20. That said, I’m going to explain everything as though I’m equipping Link.
  21. The Master Sword is a MEDIUM weapon. It does 1H damage. It takes 1 action to swing, and occupies 1 hand. If a Goron picks it up. It still does 1H damage, takes 1 action to swing, and occupies 1 hand, but is so light for him that he can whip it out freely while Link has to spend an Action doing so. This weapon is too large or a kokiri to wield effectively, it would be like a Bastard Sword.
  22. What’s an action you might be asking. You have 3 per turn, they’re valuable. I’ll explain later
  23. A Gladius is a SMALL weapon. It does 3/4H damage, takes 1 action to swing, and occupies 1 hand. This would be a toy for a Goron, but is equivalent to a long sword for a kokiri. Link however, is big enough to whip it out freely.
  24. A Bastard Sword is a LARGE weapon and does 5/4H damage. This is the tricky one, because it’s a ‘hand and a half’ sword quite literally. You can swing it two ways as a medium player. You can use both hands and roll Heavy rather than melee. If you do so, it will take 1 action, and stun for 1 on hit. OR, you can be a man and use one hand. You’ll still roll melee rather than heavy, but it’s so clumsy it takes 2 actions to attack. A goron treats this like a long sword (ie 1 hand, 1 action). This is the heaviest weapon a Kokiri can wield, and he treats it as a Great Sword that does, you guessed it, 5/4H damage. This slot can sacrifice damage to gain REACH, and let you attack someone 2 squares away, rather than just adjacent, but that’s weapon by weapon and not a rule.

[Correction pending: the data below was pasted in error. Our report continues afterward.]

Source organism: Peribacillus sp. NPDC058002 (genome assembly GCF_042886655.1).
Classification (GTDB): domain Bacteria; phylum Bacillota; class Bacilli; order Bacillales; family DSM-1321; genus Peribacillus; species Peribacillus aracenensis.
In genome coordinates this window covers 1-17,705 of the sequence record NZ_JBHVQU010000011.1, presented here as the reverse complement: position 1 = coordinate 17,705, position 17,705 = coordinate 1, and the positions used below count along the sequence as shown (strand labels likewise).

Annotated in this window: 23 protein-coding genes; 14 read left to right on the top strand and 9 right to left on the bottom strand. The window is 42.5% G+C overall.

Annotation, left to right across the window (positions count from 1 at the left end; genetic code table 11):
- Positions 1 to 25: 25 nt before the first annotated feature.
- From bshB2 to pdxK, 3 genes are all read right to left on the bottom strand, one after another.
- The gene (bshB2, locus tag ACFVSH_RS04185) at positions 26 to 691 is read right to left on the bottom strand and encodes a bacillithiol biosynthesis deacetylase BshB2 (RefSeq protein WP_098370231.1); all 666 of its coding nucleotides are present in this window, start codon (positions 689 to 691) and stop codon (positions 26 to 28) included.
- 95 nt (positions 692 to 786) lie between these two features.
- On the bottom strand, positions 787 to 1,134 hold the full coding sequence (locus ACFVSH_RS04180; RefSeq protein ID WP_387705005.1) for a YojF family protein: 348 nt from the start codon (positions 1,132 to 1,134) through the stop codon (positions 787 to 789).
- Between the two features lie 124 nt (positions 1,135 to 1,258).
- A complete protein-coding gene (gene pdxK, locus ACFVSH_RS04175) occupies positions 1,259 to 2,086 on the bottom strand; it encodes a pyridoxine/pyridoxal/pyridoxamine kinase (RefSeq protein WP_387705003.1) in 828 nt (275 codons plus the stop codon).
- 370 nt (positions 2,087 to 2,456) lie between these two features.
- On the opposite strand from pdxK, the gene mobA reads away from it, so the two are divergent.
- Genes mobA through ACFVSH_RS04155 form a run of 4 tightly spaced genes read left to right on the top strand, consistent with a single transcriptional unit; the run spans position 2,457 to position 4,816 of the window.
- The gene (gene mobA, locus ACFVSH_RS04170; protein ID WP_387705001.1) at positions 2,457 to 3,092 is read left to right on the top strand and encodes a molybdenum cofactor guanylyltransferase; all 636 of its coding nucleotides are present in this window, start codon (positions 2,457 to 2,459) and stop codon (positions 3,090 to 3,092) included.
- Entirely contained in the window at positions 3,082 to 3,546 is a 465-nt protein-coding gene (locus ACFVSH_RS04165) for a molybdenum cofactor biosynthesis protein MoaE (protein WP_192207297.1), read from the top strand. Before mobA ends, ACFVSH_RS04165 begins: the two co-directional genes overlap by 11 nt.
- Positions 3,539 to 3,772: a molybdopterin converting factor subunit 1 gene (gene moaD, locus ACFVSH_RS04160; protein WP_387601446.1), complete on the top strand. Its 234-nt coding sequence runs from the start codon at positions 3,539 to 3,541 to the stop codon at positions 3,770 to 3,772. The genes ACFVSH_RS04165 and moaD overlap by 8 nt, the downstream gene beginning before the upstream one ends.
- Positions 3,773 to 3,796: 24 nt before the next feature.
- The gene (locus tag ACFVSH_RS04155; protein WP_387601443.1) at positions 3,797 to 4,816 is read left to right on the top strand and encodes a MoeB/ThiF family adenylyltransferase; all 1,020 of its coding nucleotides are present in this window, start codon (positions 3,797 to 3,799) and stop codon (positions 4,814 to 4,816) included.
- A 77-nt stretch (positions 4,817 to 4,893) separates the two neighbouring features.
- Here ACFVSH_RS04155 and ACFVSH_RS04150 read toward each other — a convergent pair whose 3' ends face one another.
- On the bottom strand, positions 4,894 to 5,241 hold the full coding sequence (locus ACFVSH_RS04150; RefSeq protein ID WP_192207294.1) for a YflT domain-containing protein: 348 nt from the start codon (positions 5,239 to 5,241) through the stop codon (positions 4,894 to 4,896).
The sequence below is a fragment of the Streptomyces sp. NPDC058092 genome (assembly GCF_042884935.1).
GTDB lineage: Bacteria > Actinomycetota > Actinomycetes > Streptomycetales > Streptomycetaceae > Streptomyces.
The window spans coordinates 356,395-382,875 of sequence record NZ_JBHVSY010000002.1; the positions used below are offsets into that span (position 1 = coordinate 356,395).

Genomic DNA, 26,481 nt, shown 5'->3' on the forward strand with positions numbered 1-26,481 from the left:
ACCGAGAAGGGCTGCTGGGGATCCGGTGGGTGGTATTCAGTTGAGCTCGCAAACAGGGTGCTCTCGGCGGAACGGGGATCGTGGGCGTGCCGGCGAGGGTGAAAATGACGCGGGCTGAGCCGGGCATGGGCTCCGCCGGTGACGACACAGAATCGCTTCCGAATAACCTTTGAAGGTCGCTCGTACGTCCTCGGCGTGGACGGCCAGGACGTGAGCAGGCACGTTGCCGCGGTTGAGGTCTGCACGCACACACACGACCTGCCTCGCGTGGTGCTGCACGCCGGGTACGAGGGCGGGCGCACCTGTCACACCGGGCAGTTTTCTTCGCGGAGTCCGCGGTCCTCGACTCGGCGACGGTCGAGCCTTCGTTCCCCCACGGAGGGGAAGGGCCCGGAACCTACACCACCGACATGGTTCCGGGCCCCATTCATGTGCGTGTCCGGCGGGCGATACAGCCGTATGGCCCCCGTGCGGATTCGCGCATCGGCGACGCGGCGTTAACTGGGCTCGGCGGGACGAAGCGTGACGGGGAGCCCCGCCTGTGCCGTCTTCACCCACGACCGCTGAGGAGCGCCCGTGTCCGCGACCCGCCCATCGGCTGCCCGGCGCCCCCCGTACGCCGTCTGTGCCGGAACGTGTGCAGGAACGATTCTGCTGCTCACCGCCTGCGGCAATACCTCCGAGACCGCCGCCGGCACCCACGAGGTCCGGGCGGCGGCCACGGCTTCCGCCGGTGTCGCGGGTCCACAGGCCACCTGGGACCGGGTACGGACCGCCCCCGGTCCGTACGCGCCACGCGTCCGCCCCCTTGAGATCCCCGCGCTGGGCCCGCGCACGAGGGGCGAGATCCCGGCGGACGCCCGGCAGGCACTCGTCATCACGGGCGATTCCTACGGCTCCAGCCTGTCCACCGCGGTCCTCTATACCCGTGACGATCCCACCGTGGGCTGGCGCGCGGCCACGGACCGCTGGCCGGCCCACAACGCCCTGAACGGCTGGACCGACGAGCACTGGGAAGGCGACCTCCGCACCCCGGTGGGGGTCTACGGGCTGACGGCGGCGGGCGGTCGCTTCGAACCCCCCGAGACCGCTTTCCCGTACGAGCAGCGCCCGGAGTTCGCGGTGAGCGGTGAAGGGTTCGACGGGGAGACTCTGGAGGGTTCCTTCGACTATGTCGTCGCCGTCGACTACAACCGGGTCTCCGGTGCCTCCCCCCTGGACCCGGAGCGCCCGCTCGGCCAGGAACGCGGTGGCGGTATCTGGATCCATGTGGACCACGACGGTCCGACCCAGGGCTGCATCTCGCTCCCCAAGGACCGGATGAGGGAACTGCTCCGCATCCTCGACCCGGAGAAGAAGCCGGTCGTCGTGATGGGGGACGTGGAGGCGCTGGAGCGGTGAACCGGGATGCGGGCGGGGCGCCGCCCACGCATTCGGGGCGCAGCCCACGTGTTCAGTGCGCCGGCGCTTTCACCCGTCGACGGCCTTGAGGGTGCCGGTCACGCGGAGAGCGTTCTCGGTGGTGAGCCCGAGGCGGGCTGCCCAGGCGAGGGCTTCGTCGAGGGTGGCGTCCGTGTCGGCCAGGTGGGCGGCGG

25. A Great Sword is a HEFTY weapon and does 6/4H damage. This is the biggest weapon a medium player can wield, and uses Heavy instead of Melee. It takes both hands to wield, and takes two actions, but stuns on hit. For a Goron, this would be equivalent to a Bastard Sword. A Kokiri could not pick this up. Likewise, a Goron’s Great Sword can’t be picked up by a Hylian.
  26. So lets review. If you want a quick weapon, use 1 size smaller than your racial size. If you want a normal weapon, use your racial size. If you want a situational weapon, use one size above your racial size. If you want a BIG weapon, use two sizes above your racial size. Once you have that picked, it DOES NOT come up again unless you start trading weapons with each other.
  28. NOW : Ranged weapons. Pick the size you are, you can’t shoot above your weight and there’s no benefit to below it. Using a Ranged Weapon is two actions; First you must aim, then you must attack. If you don’t aim, you only roll half the dice.
  30. NOW : Magic. : This shit ain’t easy. Legend of Zelda is about a guy with a sword and some items, not wizards. You want magic? You don’t get it in the easy version.